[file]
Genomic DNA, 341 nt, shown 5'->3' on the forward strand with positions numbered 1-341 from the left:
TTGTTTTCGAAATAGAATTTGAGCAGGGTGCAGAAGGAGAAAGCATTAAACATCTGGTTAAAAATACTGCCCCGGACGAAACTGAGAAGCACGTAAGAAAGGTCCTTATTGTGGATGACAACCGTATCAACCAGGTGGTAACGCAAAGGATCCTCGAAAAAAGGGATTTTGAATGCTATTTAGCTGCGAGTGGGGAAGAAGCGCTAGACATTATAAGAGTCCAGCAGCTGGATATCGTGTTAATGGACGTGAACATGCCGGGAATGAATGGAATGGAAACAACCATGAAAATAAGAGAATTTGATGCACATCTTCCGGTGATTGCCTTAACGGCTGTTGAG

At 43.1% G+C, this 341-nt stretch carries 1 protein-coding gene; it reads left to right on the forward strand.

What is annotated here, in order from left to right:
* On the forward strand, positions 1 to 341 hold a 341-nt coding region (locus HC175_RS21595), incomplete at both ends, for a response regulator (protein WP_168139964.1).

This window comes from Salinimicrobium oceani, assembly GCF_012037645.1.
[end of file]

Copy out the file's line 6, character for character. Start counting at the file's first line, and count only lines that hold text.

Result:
This window comes from Salinimicrobium oceani, assembly GCF_012037645.1.